Saturday, March 17, 2012

And then it came to pass..

That the doctors above detected an abnormal number of a certain type of cells (hereinafter collectively referred to as "Humanity") in the patient (hereinafter referred to as "Earth") that had come to them complaining of incessant pain and shook their heads in despair and came to the diagnosis that Humanity's number had multiplied to well above the permissible limit and was eating away at the insides of Earth and that the cancer needed to be countered imperatively and berated Earth for leaving it this late and after giving Earth the mandatory I-told-you-so look, got on with the task of administering radiation (only here, and not hereinafter, referred to as "Extremely Lethal Ultraviolet Rays") which killed most of Humanity and that, within a few days (as the people above reckoned days), the Earth was well again.

Explosions in the Sky

He had managed to get the chemicals past the security check. There had been a brief moment when he was sure he had been caught. The policeman had called him back and asked him to open his bag. He had noticed the name-tag, a Mr.Subhash Nair, and had rifled through his bag, held out his deodorant and innocently asked, "Saare, deodorantum mattu chila udaayippu saadhanangalumaa. Baggin cabbage, sorry, cabin baggage aayittu kondu poykotte?" 

[Author's note- Translated, it means, "Sir, it's just a deodorant and some other stuff. May I take it in as bagin cabbage, sorry, cabin baggage?]

The disarming charm worked immaculately- the policeman even flashed him a smile reeking of Malayali camaraderie. His intentional tongue slip on the banana-words of cabin baggage and baggin cabbage had been extremely effective as a distracting tactic- the policeman did not even cast a second glance at the batteries and the conglomeration of wires in his bag. He had wondered, however, at the stroke of luck God had deemed fit to throw his way. What were the chances of running into a Malayali policeman at the Delhi airport? God was on his side. God wanted to see some fire in the sky. 

He had then made his way to the bar, playing the part of a bored youngster at the airport to a tee. Now he was sitting there, his mind sauntering back to the months of intense planning that had gone into the operation. 

[Author's note- While we are on the topic of the intense training undergone by terrorists, let me interject and set some misconceptions right. People tend to think that a lot of physical preparation goes into the act of bombing. You are probably one of those, aren't you? Nothing could be farther from the truth. Well, actually, as the liars among us would know, a lot of things can be. For instance, the line "Nothing could be farther from the truth" is, in fact, in most cases, a fair distance away from the truth. 

A lot of planning does go into an act of terrorism. They plan for all contingencies, I grant you that.  If A, then B. If not A, then C. If A and B, then D. If C, then E. And so on and so forth. Rather like one of those charts given to call centre employees. 

But, seriously, how many push-ups do you think one needs to be able to do to go into a plane and press a button?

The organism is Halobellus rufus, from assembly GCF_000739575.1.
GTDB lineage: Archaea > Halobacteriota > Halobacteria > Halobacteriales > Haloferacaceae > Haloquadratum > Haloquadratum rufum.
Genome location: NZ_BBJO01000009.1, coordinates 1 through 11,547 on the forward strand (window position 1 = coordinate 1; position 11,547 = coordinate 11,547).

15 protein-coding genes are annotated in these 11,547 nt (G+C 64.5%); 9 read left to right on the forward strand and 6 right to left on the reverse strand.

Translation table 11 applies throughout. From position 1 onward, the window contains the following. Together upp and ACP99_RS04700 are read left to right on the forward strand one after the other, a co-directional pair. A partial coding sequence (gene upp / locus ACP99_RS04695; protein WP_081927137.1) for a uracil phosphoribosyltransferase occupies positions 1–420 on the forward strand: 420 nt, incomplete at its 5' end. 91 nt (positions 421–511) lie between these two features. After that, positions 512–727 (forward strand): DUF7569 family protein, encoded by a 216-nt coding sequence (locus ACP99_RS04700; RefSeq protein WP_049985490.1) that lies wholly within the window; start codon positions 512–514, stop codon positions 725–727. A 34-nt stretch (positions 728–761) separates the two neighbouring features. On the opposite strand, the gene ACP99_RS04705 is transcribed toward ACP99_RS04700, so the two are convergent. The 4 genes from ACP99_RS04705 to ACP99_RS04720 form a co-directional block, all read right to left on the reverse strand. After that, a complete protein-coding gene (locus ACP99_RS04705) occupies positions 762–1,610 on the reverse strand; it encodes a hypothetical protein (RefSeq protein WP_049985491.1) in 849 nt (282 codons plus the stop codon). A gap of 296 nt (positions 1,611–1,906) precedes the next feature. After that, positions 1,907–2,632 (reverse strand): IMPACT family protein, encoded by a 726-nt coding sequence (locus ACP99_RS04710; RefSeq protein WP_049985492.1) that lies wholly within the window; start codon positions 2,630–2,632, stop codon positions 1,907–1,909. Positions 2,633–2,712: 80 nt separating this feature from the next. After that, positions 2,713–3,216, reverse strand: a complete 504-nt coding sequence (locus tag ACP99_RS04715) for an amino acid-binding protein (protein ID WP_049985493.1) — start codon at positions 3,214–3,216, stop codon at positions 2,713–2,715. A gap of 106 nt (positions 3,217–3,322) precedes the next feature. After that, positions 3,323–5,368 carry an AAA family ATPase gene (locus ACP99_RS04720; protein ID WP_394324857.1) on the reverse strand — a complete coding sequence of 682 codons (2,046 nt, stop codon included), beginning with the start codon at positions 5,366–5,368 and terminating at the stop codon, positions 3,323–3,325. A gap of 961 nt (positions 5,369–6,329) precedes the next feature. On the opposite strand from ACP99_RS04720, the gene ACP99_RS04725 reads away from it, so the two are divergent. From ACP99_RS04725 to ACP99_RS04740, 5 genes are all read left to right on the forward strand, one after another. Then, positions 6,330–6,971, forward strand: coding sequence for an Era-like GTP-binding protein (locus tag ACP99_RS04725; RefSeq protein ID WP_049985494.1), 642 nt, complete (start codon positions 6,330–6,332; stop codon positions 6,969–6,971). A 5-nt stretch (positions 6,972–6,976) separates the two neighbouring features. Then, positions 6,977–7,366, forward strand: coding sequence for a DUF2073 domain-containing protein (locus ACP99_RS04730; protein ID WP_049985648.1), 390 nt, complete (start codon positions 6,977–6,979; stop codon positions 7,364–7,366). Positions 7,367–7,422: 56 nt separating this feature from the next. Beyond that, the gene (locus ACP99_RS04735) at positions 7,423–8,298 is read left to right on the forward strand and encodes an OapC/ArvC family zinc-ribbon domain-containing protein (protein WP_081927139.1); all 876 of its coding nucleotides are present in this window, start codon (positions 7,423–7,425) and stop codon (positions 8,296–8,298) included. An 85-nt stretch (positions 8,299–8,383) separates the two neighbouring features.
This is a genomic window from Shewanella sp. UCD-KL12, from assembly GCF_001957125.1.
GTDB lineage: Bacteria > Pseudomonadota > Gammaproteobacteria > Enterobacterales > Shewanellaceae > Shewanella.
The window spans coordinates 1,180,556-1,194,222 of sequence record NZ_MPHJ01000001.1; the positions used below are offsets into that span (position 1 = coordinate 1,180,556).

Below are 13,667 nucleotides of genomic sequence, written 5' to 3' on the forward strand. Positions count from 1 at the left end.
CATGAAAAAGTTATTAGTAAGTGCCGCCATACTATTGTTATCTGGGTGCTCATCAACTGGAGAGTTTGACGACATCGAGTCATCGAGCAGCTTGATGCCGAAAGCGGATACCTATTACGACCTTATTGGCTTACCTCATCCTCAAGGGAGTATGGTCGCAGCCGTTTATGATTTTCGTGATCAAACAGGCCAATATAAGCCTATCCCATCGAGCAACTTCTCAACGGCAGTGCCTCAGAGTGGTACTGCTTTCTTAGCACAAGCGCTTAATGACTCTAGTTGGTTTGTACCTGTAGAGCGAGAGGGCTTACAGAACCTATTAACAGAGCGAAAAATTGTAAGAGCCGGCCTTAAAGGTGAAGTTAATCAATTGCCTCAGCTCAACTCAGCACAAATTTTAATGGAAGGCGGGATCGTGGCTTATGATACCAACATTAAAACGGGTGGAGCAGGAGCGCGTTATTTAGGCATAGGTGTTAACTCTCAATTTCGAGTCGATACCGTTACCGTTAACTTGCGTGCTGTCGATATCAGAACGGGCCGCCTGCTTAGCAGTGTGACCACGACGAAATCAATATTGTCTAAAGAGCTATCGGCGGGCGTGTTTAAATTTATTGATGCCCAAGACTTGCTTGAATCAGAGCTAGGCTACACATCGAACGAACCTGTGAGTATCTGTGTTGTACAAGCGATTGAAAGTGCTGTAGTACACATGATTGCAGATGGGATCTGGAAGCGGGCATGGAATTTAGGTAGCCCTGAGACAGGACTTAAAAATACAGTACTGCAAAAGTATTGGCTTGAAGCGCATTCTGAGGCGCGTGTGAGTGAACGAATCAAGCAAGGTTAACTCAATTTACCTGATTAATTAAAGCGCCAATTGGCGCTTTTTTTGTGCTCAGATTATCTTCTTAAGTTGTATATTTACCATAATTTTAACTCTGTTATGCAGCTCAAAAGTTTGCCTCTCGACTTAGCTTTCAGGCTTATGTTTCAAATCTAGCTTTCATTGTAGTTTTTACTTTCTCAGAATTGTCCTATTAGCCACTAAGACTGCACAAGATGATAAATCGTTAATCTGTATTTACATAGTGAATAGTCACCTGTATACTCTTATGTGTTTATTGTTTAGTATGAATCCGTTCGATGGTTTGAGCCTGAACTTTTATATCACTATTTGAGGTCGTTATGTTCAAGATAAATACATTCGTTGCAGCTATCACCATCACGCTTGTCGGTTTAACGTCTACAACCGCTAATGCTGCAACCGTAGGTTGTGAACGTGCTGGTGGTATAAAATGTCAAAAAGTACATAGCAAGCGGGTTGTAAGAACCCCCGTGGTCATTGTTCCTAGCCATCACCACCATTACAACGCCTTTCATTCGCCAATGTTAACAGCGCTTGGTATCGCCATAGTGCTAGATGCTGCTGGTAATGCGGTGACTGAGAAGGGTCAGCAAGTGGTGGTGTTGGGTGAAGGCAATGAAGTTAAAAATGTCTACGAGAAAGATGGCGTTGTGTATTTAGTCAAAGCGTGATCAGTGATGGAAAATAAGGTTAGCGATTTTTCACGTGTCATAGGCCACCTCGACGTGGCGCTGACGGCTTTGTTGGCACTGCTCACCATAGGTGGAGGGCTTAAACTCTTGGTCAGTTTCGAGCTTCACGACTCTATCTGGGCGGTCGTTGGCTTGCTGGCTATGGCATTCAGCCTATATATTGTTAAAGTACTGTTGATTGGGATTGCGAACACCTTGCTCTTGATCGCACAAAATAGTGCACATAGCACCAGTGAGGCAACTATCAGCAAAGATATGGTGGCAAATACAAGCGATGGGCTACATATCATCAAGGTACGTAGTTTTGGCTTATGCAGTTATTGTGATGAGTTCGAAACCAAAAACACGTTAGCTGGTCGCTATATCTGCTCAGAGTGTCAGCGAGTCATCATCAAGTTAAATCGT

And if you're wondering how I know all this, well, duh. I am the voice of logic, after all. I know everything. Yeah, that's right. EVERYTHING. 

Over and out. Roger that. And all that.] 

His instructor at the training camp had drilled into him the importance of handling the chemicals with care. "Treat them like women", he said, while holding the vials of the liquids, one in each hand. His instructor had always been animated when discussing chemicals. He supposed that it was only natural that someone who hadn't experienced a woman's caress, instead preferring to defer it till his visit to paradise, in the belief that, there, he would be smothered between virgins for eternity, would pour his sexual passion into something else. There was something almost carnal in the way his instructor gazed upon those chemicals. "Treat them like women", he repeated, with a manic grin on his face. "Like two lovers in your life. They should never meet each other until and unless you want fireworks." 

He thought about how different he was from his instructor. They were like two parallel tracks that had met at the horizon of common belief in the injustice being meted out by those infidels. He had gone to university, he had had his share of women. He had even fallen in love, once. She had died in the war. Killed, like so many, and characterised, unapologetically, as collateral damage. He had begged and pleaded with her not to go. Yet she had, and then she had gone further, never to return. And now, instead of forgetting her and getting on with life, here he was. In an airport, thinking of her and doing things for her that she would never see or know about. The things women could make you do, he thought, while finishing off his orange juice.  

He looked around at all the people chattering away about their mundane concerns and wondered how many of them had even considered the possibility that they wouldn't be reaching home tonight. He had read somewhere that 60% of the passengers in a flight spent considerable time thinking of the possibility of the plane crashing.What he was reasonably confident of was that none of them would think of the plane being bombed mid-air. The so-called safety measures had done what they were supposed to do- they had made people think they were safe again. Well, today would undo all that. He'd give them a show to talk about and to eventually forget, until, after some time, someone like him turned up and did an encore and burst open, viscerally, their cocoon of safety yet again.